It’s time to try out that “bussed SPI” idea, which could turn the 2×4-pin SPI/ISP connector into a real bus for up to 8 high-speed devices. What I came up with as test case, is to hook up two SPI RAM chips, write different values to each of them, and then read them back to check that the values are correct.
Let’s dive in, which in this electro-world means: grab a breadboard and a bundle of wire jumpers!
At the top, a red USB BUB (v1), and a JeeNode underneath a Bridge Board to bring all the necessary connections onto the breadboard. On the breadboard, from left to right: two 23K256 static RAM chips in 8-pins DIP, and a 74AHC595 shift register as 16-pin DIP package. Apart from the jumper wires, some pull-up resistors, and the scope probes, there are also lots of 0.1 µF decoupling caps. At 8 MHz, they are crucial (as I found out, eventually).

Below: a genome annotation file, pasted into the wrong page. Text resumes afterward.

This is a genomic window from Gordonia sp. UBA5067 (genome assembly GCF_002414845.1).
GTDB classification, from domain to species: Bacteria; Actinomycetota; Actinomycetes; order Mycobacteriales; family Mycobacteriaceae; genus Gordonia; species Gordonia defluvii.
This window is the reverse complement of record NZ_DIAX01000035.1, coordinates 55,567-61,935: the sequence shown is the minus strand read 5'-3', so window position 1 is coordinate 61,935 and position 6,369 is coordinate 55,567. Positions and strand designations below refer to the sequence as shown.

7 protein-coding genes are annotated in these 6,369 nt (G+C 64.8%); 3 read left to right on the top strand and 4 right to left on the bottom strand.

This was (approximately) the code I used for testing (combined with the code in this post):
Here is a scope trace of the result (yes, it’s the same screenshot I posted a few days ago):
There are two decoded SPI signals: MOSI at the top and MISO at the bottom.
What you can see, is that the bytes 0x38 and 0x39 are being read back from one SRAM, immediately followed by the command to write 0x3C and 0x3D – these values then get read back on the next iteration. The values 0x3A and 0x3B end up in the other SRAM. You can also see the slave select setup via the B0 pin for SRAM #1 (0xFD), and a different value for SRAM #2 (0xFB). Note how this needs a mere 2 µs extra to switch SPI slaves.
In short: it all seems to work!
I’ll have to do a lot more testing of course, to find out how reliable this is at this high 8 MHz speed, and how this works out across multiple boards, all stacked up together. But if it does, then this might become a very handy new convention for little “stacker” boards on top of a JeeNode. Look Ma, no extra pins!
The SPI bus: tamed, at last?